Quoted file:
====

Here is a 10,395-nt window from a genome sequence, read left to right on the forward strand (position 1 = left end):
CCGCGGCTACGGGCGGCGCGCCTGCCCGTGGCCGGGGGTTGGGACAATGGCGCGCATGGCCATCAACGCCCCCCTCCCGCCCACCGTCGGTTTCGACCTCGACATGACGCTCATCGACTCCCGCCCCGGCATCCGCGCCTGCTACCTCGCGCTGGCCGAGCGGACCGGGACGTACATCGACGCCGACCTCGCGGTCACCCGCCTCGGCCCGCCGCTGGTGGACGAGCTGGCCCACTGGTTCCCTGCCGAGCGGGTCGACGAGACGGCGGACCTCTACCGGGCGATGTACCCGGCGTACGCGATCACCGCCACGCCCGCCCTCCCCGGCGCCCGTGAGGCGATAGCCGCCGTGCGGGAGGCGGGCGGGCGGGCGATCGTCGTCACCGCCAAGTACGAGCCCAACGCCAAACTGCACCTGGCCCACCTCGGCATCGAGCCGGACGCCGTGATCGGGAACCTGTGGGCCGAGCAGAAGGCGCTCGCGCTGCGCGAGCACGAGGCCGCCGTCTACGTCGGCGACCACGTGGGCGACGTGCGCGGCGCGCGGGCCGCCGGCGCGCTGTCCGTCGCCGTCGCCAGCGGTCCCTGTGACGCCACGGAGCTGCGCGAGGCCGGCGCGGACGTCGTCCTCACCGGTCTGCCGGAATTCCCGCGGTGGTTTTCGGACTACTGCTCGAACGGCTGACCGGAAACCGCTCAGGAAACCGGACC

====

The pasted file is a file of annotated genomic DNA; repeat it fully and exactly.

Here is a 10,395-nt window from a genome sequence, read left to right on the forward strand (position 1 = left end):
CCGCGGCTACGGGCGGCGCGCCTGCCCGTGGCCGGGGGTTGGGACAATGGCGCGCATGGCCATCAACGCCCCCCTCCCGCCCACCGTCGGTTTCGACCTCGACATGACGCTCATCGACTCCCGCCCCGGCATCCGCGCCTGCTACCTCGCGCTGGCCGAGCGGACCGGGACGTACATCGACGCCGACCTCGCGGTCACCCGCCTCGGCCCGCCGCTGGTGGACGAGCTGGCCCACTGGTTCCCTGCCGAGCGGGTCGACGAGACGGCGGACCTCTACCGGGCGATGTACCCGGCGTACGCGATCACCGCCACGCCCGCCCTCCCCGGCGCCCGTGAGGCGATAGCCGCCGTGCGGGAGGCGGGCGGGCGGGCGATCGTCGTCACCGCCAAGTACGAGCCCAACGCCAAACTGCACCTGGCCCACCTCGGCATCGAGCCGGACGCCGTGATCGGGAACCTGTGGGCCGAGCAGAAGGCGCTCGCGCTGCGCGAGCACGAGGCCGCCGTCTACGTCGGCGACCACGTGGGCGACGTGCGCGGCGCGCGGGCCGCCGGCGCGCTGTCCGTCGCCGTCGCCAGCGGTCCCTGTGACGCCACGGAGCTGCGCGAGGCCGGCGCGGACGTCGTCCTCACCGGTCTGCCGGAATTCCCGCGGTGGTTTTCGGACTACTGCTCGAACGGCTGACCGGAAACCGCTCAGGAAACCGGACC